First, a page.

In this week’s edition of Around the Dorm, “Ref” David Weinberg asks our panel of three experts — Matt Ajaj, EJ Paras and Marc Trotochaud — three questions: Do you believe the Warriors should embrace their “super villain” role? Which team has the best chance to win the Super Bowl? Where will Yoenis Céspedes and Aroldis Chapman end up this offseason?
1. Dwayne Wade said one of his regrets with the Miami Heat was accepting their role as the villain during the first year with the “Big Three.” Should the Warriors accept this role?
Matt: Thanks to mainstream sports media (I’m looking at you, ESPN), the Golden State Warriors have become the villains of the NBA because people are so sick of hearing about them. Steph Curry this, Steph Curry that — it’s like that song you have stuck in your head that you used to like but eventually start to get sick of. The Warriors have been forced to accept this “super villain” role, because to deny it would be a rejection of reality — after the addition of Kevin Durant to form their super squad, they got an even bigger target on their backs. They are the team to beat. Every opposing squad walks into the arena with extreme determination, burning with the desire to take down the top dog. However, in accepting their role as the villains, the Warriors solidify their confidence, which, as any professional athlete will tell you, is one of the essential qualities one should have and build upon. By telling themselves they are the best, the Warriors will play like they are best. Their self-assurance is their victory insurance.
EJ: Dwyane Wade is one of the NBA’s biggest “nice guys,” so naturally he would scoff at the idea of being a villain. If you remember Kevin Durant’s Foot Locker campaign back when he was with the Thunder, you’ll know that “KD is not nice.” If you ask me, I think having a villain not only spices up the league — it’s absolutely necessary to create a compelling storyline for the journey of the NBA season. Back when you had the Spurs dominating in the mid-2000s, the NBA was going through a ratings crisis, with some of the NBA Finals games between the Spurs and the Nets not even selling out. We can credit LeBron “King James” James’s four-year reign in Miami as the catalyst of the rejuvenation of the NBA as must-see TV. With the Warriors signing Kevin Durant after coming off the best regular season of all-time and one win shy of a title, it’s no surprise that they’re seen as villains and that they’re relishing it. Let the people heckle — bring the Larry O’Brien Trophy back to the Bay Area and that should shut some of the haters up.
Marc: I think that it would be a bad decision for the Warriors to frame themselves as super-villains. The choice of becoming a “super villain” is introspective for the team, and it has to reflect the organization and roster as a whole. It could work and many teams have undergone similar identity changes in the past — the Pistons beat Michael Jordan, Larry Bird and Magic Johnson by becoming the “Bad Boys” — but that was because everyone in the organization from top to bottom bought in. I just can’t see the Warriors sacrificing their fun-loving, care-free flashy basketball to become “villains” and I hope that their “super villain party” was intentionally as corny and ironic as the picture made it looked.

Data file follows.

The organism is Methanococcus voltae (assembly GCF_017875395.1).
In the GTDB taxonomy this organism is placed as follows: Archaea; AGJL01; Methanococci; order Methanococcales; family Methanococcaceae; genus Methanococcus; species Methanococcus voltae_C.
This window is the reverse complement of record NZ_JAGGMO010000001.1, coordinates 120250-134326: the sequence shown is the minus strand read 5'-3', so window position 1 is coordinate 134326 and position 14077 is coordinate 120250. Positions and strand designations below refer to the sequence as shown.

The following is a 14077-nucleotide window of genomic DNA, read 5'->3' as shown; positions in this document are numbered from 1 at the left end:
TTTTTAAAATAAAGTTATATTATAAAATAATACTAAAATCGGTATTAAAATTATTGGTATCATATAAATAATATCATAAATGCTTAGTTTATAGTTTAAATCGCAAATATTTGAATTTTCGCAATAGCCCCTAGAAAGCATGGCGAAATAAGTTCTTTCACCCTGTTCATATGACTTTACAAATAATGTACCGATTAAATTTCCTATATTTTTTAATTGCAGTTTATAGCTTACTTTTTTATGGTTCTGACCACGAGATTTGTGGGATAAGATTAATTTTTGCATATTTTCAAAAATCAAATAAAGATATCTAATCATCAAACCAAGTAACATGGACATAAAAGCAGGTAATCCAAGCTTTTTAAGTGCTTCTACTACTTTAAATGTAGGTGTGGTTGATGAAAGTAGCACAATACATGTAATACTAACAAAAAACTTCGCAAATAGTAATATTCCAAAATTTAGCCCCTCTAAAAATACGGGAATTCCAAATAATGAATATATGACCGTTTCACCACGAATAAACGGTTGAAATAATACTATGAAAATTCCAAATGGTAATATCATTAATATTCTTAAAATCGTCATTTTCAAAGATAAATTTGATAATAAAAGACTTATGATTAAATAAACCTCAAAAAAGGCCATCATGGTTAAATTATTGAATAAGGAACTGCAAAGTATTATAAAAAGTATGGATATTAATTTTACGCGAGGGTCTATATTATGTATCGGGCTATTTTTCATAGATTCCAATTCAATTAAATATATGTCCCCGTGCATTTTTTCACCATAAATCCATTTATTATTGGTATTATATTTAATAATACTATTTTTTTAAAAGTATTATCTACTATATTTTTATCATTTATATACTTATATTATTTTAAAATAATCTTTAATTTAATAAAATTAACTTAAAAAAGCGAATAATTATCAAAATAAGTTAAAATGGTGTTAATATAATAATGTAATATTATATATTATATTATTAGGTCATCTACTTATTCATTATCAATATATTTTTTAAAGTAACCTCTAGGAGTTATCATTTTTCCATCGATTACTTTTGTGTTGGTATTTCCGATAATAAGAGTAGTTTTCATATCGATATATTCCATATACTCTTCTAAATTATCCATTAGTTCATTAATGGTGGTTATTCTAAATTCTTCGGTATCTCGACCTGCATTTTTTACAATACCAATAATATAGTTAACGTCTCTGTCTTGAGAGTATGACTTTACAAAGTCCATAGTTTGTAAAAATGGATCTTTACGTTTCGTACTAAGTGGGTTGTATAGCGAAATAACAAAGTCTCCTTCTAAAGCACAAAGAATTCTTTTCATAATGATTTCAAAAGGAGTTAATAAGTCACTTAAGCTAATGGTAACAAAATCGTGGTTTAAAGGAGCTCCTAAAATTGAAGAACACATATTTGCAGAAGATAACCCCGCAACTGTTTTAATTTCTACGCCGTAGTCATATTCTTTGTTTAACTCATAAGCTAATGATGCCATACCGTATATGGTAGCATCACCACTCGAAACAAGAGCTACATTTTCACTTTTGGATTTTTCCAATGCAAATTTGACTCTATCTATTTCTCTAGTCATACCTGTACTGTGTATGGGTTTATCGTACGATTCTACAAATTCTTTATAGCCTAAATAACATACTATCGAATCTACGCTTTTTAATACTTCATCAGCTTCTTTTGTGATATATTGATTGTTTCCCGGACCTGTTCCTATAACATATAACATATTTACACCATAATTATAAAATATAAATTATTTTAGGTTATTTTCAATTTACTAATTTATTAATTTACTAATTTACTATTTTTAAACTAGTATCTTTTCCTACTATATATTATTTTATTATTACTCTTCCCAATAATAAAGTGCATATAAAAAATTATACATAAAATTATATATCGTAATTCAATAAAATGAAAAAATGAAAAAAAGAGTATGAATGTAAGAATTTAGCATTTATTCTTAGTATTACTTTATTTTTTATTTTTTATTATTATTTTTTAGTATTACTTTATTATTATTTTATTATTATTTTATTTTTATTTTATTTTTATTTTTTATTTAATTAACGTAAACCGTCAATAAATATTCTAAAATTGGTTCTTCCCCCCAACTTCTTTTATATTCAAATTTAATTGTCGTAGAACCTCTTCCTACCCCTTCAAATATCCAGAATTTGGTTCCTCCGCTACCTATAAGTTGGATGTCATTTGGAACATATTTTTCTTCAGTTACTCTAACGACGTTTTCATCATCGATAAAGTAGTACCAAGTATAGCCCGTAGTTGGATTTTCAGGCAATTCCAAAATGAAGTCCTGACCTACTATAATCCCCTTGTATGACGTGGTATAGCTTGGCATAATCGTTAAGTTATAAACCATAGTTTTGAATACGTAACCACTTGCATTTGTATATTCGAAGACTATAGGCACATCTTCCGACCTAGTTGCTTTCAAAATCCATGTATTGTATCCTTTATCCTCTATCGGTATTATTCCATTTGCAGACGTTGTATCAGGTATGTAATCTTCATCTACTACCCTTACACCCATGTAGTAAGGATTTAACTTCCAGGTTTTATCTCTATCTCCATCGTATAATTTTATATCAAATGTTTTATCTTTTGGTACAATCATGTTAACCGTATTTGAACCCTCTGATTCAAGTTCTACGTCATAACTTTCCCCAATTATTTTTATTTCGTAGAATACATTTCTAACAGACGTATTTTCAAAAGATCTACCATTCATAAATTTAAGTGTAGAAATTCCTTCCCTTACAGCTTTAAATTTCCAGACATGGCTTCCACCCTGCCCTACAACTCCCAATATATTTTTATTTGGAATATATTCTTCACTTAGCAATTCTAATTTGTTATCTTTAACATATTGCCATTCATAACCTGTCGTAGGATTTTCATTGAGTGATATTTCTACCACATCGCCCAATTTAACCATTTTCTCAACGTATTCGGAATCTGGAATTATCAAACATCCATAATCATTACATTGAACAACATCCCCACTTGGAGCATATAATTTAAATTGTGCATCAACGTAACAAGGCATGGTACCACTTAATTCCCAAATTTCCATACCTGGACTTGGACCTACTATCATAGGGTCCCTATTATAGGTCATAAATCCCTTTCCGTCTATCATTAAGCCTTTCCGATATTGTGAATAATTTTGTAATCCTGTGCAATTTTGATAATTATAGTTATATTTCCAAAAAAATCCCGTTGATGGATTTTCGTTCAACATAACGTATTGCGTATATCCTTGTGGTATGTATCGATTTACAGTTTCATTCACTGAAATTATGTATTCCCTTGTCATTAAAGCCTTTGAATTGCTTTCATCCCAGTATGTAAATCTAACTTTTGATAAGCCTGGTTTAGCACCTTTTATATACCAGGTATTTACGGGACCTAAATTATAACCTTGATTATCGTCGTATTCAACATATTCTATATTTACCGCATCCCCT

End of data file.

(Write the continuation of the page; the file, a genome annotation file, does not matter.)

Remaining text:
Matt gets 2 points for commenting on ESPN fatigue. EJ gets 3 points for saying its a storyline to drive up ratings. Marc gets 2 points for the introspection.
2. Which NFL team has the best chance to win the Super Bowl?
Matt: This is an odd NFL season to say the least. We’ve seen the Panthers, Packers and Cardinals — all supposed Super Bowl contenders — struggle immensely. The NFC East and AFC West have really turned the corner, each boasting three teams with more than .500 records. However, the former has been faced with extremely an easy schedule and the latter is flawed by inexperience (Oakland) or poor offenses (Kansas City and Denver). I’m gonna stick with the two teams I picked for the Super Bowl in the preseason: the New England Patriots and the Seattle Seahawks. The perennial powerhouse Pats still have Brady and Belichick, so a Super Bowl appearance is not just a prospect but an expectation. Seattle is riding a three-game win streak, has a healthy Russell Wilson and boasts plenty of playoff experience. We’re gonna see Super Bowl XLIX Part two. Looks like I’ll be spending Super Bowl Weekend scouring through my timeline for that omniscient tweet.